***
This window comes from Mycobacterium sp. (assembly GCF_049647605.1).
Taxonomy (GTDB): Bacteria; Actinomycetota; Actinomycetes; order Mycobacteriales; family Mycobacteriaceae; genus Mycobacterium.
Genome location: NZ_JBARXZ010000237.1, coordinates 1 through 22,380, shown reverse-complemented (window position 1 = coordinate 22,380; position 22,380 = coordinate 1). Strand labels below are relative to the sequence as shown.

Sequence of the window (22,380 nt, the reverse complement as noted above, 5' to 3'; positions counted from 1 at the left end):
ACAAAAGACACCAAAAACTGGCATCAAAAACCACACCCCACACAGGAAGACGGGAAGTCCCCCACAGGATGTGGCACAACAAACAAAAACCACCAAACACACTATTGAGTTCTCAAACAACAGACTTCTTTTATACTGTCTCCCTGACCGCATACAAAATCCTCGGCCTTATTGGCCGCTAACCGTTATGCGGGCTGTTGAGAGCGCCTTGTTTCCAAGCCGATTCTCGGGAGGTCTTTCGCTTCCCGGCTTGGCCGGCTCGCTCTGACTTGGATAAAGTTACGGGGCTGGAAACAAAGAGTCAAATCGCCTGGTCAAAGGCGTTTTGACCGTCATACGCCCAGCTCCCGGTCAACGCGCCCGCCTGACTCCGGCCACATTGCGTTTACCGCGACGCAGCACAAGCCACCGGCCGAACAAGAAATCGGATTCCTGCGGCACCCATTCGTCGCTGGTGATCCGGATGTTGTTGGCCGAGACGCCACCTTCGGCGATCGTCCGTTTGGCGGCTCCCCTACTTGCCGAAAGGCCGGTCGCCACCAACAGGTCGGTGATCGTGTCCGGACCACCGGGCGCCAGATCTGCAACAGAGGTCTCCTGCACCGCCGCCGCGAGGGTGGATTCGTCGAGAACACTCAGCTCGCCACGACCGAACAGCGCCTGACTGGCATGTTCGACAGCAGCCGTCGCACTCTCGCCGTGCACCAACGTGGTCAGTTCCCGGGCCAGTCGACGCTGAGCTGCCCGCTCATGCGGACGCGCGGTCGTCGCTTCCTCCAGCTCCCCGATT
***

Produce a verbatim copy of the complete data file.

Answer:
This window comes from Mycobacterium sp. (assembly GCF_049647605.1).
Taxonomy (GTDB): Bacteria; Actinomycetota; Actinomycetes; order Mycobacteriales; family Mycobacteriaceae; genus Mycobacterium.
Genome location: NZ_JBARXZ010000237.1, coordinates 1 through 22,380, shown reverse-complemented (window position 1 = coordinate 22,380; position 22,380 = coordinate 1). Strand labels below are relative to the sequence as shown.

Sequence of the window (22,380 nt, the reverse complement as noted above, 5' to 3'; positions counted from 1 at the left end):
ACAAAAGACACCAAAAACTGGCATCAAAAACCACACCCCACACAGGAAGACGGGAAGTCCCCCACAGGATGTGGCACAACAAACAAAAACCACCAAACACACTATTGAGTTCTCAAACAACAGACTTCTTTTATACTGTCTCCCTGACCGCATACAAAATCCTCGGCCTTATTGGCCGCTAACCGTTATGCGGGCTGTTGAGAGCGCCTTGTTTCCAAGCCGATTCTCGGGAGGTCTTTCGCTTCCCGGCTTGGCCGGCTCGCTCTGACTTGGATAAAGTTACGGGGCTGGAAACAAAGAGTCAAATCGCCTGGTCAAAGGCGTTTTGACCGTCATACGCCCAGCTCCCGGTCAACGCGCCCGCCTGACTCCGGCCACATTGCGTTTACCGCGACGCAGCACAAGCCACCGGCCGAACAAGAAATCGGATTCCTGCGGCACCCATTCGTCGCTGGTGATCCGGATGTTGTTGGCCGAGACGCCACCTTCGGCGATCGTCCGTTTGGCGGCTCCCCTACTTGCCGAAAGGCCGGTCGCCACCAACAGGTCGGTGATCGTGTCCGGACCACCGGGCGCCAGATCTGCAACAGAGGTCTCCTGCACCGCCGCCGCGAGGGTGGATTCGTCGAGAACACTCAGCTCGCCACGACCGAACAGCGCCTGACTGGCATGTTCGACAGCAGCCGTCGCACTCTCGCCGTGCACCAACGTGGTCAGTTCCCGGGCCAGTCGACGCTGAGCTGCCCGCTCATGCGGACGCGCGGTCGTCGCTTCCTCCAGCTCCCCGATT